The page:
No elementary waiver, but TVUSD’s McClay says in-person learning may be able to resume soon

Jodi McClay, superintendent of Temecula Valley Unified, addresses the district’s board of education, Tuesday, Sept. 15. Valley News/Temecula Valley Unified School District photo

Schools in Riverside County remain unable to open for in-person instruction, but Jodi McClay, superintendent of Temecula Valley Unified School District, said there are some promising metrics to indicate that may be allowed very soon.

Speaking at the district Board of Education’s Sept. 15 meeting, McClay said the county is moving in the right direction for in-person learning to resume.

At the time of the meeting, Riverside County’s coronavirus test positivity rate had fallen to 7.8% – below the threshold of 8% at which the county could move from the “purple” tier of the state’s reopening framework into the “red” tier in which schools can reopen. However, the county’s daily case rate at the time was reported as being 8.6 new cases per 100,000 residents.

A day after the meeting, the county’s positivity rate fell even further to 6.4%, and its new case rate fell to an “adjusted” rate of 6.7 new cases per 100,000 residents, below the threshold for the “red” tier. It means if Riverside County maintains those numbers for two weeks, schools can start to reopen.

However, McClay also said the district will not be able to move forward with obtaining a waiver to reopen in-person elementary instruction in the short term, and that it may be better to wait until Riverside County has moved into the “red” tier to reopen all schools.

McClay said in her presentation to board members that she acknowledged the sensitivity of the topic and did not want to be perceived as attempting to sway anyone’s opinion but merely was presenting the facts as they were known.

“I do want to reiterate and remind folks that in no way am I trying to dissuade everyone,” McClay said. “I would absolutely love to open our schools safely, but I do think it is important for everyone to know what the waiver means because getting one does not mean that school will be normal again, in fact, sadly, it will be far from it.”

The TVUSD board had previously given authorization Sept. 1, to move forward with planning a waiver application for submission to the county Department of Public Health. The next step after that was to reach out to district stakeholders including the faculty union – and the district found mixed responses when it did that outreach, McClay said.

“We’ve done that; we do not have the support; therefore, we really can’t move forward with the waiver,” she said.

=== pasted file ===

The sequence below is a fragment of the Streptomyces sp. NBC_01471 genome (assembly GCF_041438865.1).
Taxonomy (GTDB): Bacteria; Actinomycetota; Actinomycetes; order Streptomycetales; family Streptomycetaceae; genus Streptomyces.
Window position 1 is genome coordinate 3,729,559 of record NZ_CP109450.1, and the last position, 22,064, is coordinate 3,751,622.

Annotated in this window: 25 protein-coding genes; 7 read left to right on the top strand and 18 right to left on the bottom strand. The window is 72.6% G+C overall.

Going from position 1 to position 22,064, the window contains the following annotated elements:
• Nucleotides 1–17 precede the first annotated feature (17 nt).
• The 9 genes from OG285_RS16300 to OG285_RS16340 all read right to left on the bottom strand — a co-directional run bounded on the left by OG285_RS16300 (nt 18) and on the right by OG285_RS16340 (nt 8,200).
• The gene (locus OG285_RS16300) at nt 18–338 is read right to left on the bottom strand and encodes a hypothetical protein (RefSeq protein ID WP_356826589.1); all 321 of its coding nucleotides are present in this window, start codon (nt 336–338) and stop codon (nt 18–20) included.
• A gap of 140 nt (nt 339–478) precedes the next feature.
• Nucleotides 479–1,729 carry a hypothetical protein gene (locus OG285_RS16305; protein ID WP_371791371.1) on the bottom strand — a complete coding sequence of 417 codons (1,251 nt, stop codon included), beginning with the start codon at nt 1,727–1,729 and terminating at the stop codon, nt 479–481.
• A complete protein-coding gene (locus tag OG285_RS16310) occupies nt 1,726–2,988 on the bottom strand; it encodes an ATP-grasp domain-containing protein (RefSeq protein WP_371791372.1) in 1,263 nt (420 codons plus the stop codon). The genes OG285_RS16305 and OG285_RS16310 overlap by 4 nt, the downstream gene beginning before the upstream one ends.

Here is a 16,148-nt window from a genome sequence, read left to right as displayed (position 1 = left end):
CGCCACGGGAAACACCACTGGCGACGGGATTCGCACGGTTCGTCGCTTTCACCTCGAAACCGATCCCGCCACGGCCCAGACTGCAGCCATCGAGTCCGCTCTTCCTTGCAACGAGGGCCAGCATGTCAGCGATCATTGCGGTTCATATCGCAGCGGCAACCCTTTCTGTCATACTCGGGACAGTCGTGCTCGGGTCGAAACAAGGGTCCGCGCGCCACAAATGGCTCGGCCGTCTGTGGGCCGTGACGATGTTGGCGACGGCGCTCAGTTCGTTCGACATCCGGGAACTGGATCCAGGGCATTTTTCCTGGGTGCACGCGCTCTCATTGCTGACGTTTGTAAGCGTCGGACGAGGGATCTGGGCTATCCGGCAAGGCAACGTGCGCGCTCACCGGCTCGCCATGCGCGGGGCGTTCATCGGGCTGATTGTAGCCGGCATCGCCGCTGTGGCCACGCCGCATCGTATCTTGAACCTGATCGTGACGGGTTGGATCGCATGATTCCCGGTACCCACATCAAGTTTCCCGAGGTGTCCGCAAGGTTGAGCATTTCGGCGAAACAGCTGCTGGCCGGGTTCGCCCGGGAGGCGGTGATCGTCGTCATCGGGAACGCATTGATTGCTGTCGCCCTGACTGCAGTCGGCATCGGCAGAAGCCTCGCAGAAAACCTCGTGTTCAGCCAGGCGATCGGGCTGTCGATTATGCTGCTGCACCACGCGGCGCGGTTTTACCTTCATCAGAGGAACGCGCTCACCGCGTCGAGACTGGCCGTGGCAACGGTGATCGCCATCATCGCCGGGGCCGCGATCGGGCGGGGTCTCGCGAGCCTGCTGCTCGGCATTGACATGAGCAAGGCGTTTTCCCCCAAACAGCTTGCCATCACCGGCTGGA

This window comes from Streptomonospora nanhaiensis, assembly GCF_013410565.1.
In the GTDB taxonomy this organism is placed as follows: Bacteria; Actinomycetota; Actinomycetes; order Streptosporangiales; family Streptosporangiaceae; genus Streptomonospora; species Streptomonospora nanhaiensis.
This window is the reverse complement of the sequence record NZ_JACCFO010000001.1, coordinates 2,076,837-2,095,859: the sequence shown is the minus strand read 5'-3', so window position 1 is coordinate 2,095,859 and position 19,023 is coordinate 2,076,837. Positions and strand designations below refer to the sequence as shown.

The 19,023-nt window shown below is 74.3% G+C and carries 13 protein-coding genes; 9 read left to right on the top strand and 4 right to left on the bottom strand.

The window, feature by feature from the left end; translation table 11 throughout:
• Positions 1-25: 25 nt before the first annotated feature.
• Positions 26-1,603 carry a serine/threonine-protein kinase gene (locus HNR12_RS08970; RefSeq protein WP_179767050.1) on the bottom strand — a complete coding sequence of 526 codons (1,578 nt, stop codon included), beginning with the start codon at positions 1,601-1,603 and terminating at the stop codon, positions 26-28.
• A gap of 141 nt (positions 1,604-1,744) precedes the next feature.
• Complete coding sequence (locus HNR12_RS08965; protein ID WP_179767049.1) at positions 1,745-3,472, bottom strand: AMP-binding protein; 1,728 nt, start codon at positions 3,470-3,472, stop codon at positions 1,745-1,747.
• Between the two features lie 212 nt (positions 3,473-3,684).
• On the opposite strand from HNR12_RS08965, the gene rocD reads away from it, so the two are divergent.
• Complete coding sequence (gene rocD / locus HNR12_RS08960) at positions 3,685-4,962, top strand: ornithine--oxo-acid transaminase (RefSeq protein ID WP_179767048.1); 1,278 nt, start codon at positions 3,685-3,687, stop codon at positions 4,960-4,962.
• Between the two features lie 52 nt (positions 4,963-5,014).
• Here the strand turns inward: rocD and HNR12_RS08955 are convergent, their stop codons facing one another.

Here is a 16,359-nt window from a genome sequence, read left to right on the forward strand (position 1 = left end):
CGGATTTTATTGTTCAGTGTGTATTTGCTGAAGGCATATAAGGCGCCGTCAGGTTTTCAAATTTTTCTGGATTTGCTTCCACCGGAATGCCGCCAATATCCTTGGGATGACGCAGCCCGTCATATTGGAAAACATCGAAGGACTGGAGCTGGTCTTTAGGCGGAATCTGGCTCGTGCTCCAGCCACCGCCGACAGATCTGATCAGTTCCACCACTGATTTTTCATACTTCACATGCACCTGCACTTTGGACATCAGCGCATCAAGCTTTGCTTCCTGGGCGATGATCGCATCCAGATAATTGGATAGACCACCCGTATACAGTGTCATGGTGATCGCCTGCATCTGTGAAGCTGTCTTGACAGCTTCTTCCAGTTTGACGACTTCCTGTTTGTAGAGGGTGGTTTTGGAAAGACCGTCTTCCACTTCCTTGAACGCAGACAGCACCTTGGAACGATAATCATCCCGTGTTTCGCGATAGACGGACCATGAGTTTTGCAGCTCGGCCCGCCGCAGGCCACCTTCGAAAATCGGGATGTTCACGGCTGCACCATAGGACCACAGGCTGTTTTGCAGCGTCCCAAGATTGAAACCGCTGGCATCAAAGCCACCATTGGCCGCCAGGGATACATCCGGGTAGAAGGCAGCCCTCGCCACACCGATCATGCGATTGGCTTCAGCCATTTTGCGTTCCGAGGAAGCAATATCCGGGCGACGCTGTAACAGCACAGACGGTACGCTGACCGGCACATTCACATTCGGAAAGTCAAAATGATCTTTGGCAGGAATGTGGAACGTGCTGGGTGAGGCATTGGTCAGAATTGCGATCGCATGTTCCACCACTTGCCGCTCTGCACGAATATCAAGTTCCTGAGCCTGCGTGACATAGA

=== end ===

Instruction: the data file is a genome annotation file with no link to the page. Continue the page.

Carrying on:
McClay said in a survey that was completed by 84% of TVUSD’s elementary faculty, 48% voted that they were uncomfortable with reopening under a waiver, 41% voted that they were comfortable and 11% voted that they were unsure.

About a third of those who voted “no” cited concerns over the proposed reopening model, which would have been a hybrid model of in-person and virtual instruction; another third said they preferred to return when traditional schooling is permitted and a final third cited health and safety concerns, according to McClay.

“The other item that came up really in so many of the survey comments is that teachers and staff simply have to feel safe,” McClay said. “This is a basic human need, and it does not exist right now enough for the adults who would be required to be on campuses. In fact, if they don’t feel safe, the quality of the teaching and learning would be poor at best.”

While the waiver process cannot continue without support from faculty, McClay said representatives from the Temecula Valley Educators Association indicated they are open to continuing conversations.

McClay also said the district is taking advantage of the state’s authorization for specialized, in-person support for small “hubs” of students.

TVUSD, she said, was able to start four different cohorts of four students each at Crowne Hill Elementary School and Temecula Valley High School, in which two adults for each cohort provide supervision while the students participate in online learning. All of the students in the cohorts are English-language learners who do not have internet service at home, she said.

McClay said the first four cohorts were essentially the district’s “pilot” programs, and the district will continue to establish more moving forward.

Will Fritz can be reached by email at